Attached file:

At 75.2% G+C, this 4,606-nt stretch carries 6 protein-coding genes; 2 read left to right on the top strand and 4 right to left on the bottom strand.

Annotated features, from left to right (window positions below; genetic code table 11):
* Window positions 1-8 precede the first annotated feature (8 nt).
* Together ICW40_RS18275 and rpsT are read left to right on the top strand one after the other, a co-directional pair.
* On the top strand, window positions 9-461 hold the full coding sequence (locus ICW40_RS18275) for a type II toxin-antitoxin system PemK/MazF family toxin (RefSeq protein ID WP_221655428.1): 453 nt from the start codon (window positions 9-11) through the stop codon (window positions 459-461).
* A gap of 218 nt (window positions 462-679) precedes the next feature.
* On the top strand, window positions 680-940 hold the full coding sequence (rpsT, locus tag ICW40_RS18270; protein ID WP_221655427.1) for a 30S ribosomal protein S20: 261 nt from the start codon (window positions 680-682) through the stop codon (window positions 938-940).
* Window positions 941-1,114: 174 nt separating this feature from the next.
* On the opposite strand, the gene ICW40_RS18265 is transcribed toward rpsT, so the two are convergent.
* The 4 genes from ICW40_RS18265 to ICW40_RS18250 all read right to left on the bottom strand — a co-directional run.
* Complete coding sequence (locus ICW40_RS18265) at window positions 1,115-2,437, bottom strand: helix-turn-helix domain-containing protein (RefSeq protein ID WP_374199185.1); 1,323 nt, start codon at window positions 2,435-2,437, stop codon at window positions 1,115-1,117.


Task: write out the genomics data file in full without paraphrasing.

At 75.2% G+C, this 4,606-nt stretch carries 6 protein-coding genes; 2 read left to right on the top strand and 4 right to left on the bottom strand.

Annotated features, from left to right (window positions below; genetic code table 11):
* Window positions 1-8 precede the first annotated feature (8 nt).
* Together ICW40_RS18275 and rpsT are read left to right on the top strand one after the other, a co-directional pair.
* On the top strand, window positions 9-461 hold the full coding sequence (locus ICW40_RS18275) for a type II toxin-antitoxin system PemK/MazF family toxin (RefSeq protein ID WP_221655428.1): 453 nt from the start codon (window positions 9-11) through the stop codon (window positions 459-461).
* A gap of 218 nt (window positions 462-679) precedes the next feature.
* On the top strand, window positions 680-940 hold the full coding sequence (rpsT, locus tag ICW40_RS18270; protein ID WP_221655427.1) for a 30S ribosomal protein S20: 261 nt from the start codon (window positions 680-682) through the stop codon (window positions 938-940).
* Window positions 941-1,114: 174 nt separating this feature from the next.
* On the opposite strand, the gene ICW40_RS18265 is transcribed toward rpsT, so the two are convergent.
* The 4 genes from ICW40_RS18265 to ICW40_RS18250 all read right to left on the bottom strand — a co-directional run.
* Complete coding sequence (locus ICW40_RS18265) at window positions 1,115-2,437, bottom strand: helix-turn-helix domain-containing protein (RefSeq protein ID WP_374199185.1); 1,323 nt, start codon at window positions 2,435-2,437, stop codon at window positions 1,115-1,117.